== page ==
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Guru Guru - UFO CD (album) cover

UFO

Guru Guru

 

Krautrock

3.72 | 99 ratings

From Progarchives.com, the ultimate progressive rock music website

Tom Ozric
Prog Reviewer
5 stars Guru Guru's debut release from 1970, 'UFO', is a cosmic whirlwind of rumbling bass, feedback guitars and thumping drums, all mixed into some sort of structured, spacey chaos. Indeed, this album won't grab the listener by the 'ghoulies' in the first few plays, but the familiarity gained from constant listening reveals the intended experimentalism by this trio of Krautrockers. Mani Neumeier is an interesting drummer/percussionist who went from strength to strength as each Guru Guru album appeared, and seemed to be the mainstay and true visionary behind each line-up. Bassist Uli Trepte has a simplistic style, but his lightly over-driven bass holds things together, whilst Ax Genrich screeches away on feedback drones and aggressive playing, intent on creating some aural bloodletting on the listener's part, but in all honesty, they just kick a*#e !!!

There are no melodies, but an occassional riff might peep through now and then. The vocals are just odd mutterings here and there, like Mani yelling out "Oh Yeah!" from behind the drumkit (must be the acid kicking in) - just listen to the MP3 of 'Stone In', provided here, and the album just gets better from there, but not by much, as 'Stone In' is a classic. 'Girl Call' is a brutal number, slow building with those shredding guitars, thunderously heavy, it just brings down the house. 'Next Time See You At The Dalai Lhama' is built on a repetitive riff and is almost a catchy tune.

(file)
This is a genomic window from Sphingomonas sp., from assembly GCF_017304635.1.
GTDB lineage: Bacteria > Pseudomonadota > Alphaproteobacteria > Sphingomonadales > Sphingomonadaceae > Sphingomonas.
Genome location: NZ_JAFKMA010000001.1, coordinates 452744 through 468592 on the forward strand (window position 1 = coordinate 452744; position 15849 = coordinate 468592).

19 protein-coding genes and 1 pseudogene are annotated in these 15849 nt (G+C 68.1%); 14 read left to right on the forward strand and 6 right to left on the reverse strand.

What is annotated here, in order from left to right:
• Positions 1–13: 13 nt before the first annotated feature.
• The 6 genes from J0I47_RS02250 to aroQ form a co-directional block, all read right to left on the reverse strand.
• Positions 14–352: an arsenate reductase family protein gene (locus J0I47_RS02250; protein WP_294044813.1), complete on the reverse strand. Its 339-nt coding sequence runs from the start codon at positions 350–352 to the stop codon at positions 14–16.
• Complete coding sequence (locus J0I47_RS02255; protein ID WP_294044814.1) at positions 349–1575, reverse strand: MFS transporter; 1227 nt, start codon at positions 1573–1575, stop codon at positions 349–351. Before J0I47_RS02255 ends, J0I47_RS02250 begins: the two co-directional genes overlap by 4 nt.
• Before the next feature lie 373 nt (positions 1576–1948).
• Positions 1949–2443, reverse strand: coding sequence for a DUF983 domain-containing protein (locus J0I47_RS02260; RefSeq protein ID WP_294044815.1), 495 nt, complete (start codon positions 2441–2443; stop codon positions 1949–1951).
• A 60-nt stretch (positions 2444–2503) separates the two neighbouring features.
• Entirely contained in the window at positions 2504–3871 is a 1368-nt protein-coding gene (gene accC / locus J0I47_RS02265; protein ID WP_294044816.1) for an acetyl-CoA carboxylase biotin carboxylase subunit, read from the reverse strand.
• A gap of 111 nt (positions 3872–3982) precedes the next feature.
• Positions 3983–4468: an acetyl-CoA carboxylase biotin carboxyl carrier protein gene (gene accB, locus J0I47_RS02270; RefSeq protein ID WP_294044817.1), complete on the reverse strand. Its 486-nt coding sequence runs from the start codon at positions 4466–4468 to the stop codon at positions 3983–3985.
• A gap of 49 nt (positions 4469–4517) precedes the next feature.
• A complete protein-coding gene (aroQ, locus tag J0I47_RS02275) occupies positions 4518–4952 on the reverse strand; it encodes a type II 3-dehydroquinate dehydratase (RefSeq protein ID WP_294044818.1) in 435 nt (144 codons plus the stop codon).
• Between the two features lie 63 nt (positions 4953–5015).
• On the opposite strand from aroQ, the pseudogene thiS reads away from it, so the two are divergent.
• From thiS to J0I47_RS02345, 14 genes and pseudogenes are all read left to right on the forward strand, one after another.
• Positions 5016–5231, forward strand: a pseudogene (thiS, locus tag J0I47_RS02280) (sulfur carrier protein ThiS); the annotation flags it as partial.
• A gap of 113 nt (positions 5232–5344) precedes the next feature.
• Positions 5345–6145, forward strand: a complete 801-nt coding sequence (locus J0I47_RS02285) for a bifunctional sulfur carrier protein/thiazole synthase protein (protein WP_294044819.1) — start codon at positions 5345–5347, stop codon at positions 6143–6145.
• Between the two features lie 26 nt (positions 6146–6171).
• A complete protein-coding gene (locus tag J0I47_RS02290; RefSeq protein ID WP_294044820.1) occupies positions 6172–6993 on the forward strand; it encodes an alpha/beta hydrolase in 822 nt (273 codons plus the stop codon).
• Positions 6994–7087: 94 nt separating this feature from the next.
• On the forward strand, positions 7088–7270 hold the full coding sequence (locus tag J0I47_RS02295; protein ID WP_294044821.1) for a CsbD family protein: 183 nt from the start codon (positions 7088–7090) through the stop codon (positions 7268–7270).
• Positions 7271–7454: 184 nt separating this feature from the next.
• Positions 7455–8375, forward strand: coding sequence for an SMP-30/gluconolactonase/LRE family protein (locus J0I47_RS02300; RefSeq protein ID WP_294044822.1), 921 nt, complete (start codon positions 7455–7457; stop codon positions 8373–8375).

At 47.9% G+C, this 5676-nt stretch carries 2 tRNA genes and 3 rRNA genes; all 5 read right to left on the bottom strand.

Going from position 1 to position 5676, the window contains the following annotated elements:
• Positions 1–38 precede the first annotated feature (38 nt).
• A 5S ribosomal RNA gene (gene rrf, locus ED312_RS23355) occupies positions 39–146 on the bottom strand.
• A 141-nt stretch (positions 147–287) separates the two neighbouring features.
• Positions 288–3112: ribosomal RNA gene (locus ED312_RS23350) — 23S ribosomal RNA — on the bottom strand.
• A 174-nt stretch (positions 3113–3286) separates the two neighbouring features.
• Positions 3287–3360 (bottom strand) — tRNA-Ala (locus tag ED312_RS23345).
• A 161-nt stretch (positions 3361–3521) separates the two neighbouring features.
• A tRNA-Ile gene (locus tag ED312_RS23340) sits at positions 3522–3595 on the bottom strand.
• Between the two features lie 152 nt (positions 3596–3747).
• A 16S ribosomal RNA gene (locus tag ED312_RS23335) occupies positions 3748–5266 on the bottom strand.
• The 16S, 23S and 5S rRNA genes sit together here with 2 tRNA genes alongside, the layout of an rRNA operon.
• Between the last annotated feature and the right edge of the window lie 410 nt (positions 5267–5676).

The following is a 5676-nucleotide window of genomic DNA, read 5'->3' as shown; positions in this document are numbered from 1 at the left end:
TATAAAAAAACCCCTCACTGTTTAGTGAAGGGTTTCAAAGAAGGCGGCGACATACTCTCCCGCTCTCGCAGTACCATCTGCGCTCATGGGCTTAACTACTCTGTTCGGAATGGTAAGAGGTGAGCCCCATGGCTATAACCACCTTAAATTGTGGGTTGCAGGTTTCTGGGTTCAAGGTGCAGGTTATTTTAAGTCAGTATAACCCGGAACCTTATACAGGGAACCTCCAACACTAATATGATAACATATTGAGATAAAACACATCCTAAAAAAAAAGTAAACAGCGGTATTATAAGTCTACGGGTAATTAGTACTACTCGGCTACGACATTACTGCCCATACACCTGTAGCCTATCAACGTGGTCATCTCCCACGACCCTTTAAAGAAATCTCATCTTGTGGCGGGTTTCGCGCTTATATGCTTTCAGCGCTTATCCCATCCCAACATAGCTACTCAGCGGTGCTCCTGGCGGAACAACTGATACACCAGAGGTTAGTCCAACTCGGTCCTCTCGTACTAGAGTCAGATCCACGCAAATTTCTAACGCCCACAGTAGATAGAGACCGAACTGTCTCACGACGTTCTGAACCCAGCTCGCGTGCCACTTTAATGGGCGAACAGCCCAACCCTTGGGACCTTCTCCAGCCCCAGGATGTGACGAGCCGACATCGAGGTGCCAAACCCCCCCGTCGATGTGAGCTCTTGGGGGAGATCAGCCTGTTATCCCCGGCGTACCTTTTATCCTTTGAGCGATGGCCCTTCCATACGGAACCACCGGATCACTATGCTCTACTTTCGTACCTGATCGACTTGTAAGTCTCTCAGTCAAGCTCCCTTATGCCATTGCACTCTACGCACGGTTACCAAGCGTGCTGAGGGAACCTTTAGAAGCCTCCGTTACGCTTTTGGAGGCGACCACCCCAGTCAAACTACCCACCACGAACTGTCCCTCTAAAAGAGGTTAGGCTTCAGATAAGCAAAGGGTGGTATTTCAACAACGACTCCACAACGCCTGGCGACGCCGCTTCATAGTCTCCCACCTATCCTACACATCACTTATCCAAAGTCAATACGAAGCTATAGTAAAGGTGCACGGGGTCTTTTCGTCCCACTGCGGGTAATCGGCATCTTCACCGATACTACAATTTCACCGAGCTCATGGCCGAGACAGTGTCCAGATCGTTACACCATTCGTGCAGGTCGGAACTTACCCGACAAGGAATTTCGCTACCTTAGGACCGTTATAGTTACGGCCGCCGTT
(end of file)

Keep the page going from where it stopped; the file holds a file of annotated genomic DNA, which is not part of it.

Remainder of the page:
Side 2 contains two lengthy workouts, the incredibly spacey title track, which is Krautrock at its finest ; sound effects galore, mainly drums and guitar experimenting with sonic soundscapes inspired by distant galaxies and spaceships. A bit noisy, but the intention is focused on creating an atmosphere, rather than a melodious song - and they succeed no- end in doing so. 'Der LSD Marsch' starts off slow and ominously, then bursts into flames with the middle section, which then gives way to a brief, jazzy drum fill, and we get an almost triumphant riff with an inkling of melody to close the album - which generally leaves me speechless. A full-on masterpiece of progressive music and definitive Krautrock - on par with Can's Tago Mago.

Tom Ozric | 5/5 |

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